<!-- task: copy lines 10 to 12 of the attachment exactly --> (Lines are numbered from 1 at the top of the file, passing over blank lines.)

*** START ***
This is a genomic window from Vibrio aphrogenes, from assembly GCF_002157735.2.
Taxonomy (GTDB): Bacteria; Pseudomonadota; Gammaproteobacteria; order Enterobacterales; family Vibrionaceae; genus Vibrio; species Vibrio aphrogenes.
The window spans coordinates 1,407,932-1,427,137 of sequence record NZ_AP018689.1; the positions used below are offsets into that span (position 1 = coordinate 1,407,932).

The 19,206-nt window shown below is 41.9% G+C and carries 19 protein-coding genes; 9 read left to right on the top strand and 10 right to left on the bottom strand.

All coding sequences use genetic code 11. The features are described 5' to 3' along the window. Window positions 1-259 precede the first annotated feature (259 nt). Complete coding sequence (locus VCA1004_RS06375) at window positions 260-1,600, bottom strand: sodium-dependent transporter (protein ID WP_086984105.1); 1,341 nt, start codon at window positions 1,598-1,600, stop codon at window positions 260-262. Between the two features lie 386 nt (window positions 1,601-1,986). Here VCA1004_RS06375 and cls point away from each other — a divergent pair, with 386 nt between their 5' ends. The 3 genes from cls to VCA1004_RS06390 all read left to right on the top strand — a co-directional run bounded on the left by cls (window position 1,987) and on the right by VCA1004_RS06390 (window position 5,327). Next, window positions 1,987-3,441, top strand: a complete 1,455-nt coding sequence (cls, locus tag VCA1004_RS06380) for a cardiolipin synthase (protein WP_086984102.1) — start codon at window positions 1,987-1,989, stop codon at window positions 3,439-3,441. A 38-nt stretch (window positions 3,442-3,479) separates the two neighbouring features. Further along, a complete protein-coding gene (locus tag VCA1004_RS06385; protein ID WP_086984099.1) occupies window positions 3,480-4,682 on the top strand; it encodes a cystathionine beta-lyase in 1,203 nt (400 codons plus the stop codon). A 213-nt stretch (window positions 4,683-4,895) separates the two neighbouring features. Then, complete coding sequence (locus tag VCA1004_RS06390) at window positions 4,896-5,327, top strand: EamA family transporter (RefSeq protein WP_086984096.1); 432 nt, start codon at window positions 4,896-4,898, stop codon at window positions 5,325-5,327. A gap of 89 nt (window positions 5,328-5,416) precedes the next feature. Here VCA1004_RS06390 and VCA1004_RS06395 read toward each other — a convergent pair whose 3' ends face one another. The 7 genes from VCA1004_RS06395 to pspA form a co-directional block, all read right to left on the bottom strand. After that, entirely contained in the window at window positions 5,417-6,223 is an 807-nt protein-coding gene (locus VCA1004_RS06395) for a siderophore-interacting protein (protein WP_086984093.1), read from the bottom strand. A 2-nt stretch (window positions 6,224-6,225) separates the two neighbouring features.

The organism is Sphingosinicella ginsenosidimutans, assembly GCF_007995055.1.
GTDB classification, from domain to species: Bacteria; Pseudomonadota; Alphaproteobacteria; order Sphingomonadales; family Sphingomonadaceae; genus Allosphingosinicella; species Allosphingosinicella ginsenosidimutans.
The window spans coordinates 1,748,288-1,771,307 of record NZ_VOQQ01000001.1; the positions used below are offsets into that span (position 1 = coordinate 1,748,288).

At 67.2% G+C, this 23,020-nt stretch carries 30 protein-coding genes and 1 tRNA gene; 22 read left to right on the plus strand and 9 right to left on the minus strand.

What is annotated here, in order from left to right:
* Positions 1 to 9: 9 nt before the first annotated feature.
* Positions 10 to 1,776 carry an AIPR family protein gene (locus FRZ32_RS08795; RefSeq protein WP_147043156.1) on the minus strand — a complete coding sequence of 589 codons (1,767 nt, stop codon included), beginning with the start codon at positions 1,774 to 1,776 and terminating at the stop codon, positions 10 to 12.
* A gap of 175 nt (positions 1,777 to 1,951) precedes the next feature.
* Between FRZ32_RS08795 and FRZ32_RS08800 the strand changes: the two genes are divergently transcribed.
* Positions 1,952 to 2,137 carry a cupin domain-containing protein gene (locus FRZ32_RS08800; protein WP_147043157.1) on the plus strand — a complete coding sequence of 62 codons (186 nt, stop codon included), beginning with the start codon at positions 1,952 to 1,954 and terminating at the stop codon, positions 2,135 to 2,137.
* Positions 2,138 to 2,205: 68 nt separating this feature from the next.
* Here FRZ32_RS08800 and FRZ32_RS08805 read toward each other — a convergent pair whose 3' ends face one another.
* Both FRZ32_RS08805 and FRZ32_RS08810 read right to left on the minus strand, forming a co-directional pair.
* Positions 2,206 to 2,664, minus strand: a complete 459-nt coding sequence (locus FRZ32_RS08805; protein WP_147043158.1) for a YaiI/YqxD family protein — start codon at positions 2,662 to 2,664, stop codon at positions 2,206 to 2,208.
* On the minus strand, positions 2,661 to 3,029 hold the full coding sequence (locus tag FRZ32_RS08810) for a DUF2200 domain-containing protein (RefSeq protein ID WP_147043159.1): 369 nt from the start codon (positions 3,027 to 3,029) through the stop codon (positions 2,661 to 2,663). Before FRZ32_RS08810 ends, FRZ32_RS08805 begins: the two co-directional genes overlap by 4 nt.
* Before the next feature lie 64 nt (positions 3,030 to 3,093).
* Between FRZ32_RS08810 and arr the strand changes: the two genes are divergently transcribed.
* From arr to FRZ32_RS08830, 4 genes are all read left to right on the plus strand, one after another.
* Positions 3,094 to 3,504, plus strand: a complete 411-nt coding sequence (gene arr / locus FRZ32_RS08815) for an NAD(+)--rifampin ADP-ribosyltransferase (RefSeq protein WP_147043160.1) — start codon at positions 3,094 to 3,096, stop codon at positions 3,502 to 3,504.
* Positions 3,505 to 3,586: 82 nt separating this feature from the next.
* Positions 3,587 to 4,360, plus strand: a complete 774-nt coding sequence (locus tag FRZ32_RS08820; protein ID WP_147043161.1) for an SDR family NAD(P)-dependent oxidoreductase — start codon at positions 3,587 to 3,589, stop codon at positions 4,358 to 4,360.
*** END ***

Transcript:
What is annotated here, in order from left to right:
* Positions 1 to 9: 9 nt before the first annotated feature.
* Positions 10 to 1,776 carry an AIPR family protein gene (locus FRZ32_RS08795; RefSeq protein WP_147043156.1) on the minus strand — a complete coding sequence of 589 codons (1,767 nt, stop codon included), beginning with the start codon at positions 1,774 to 1,776 and terminating at the stop codon, positions 10 to 12.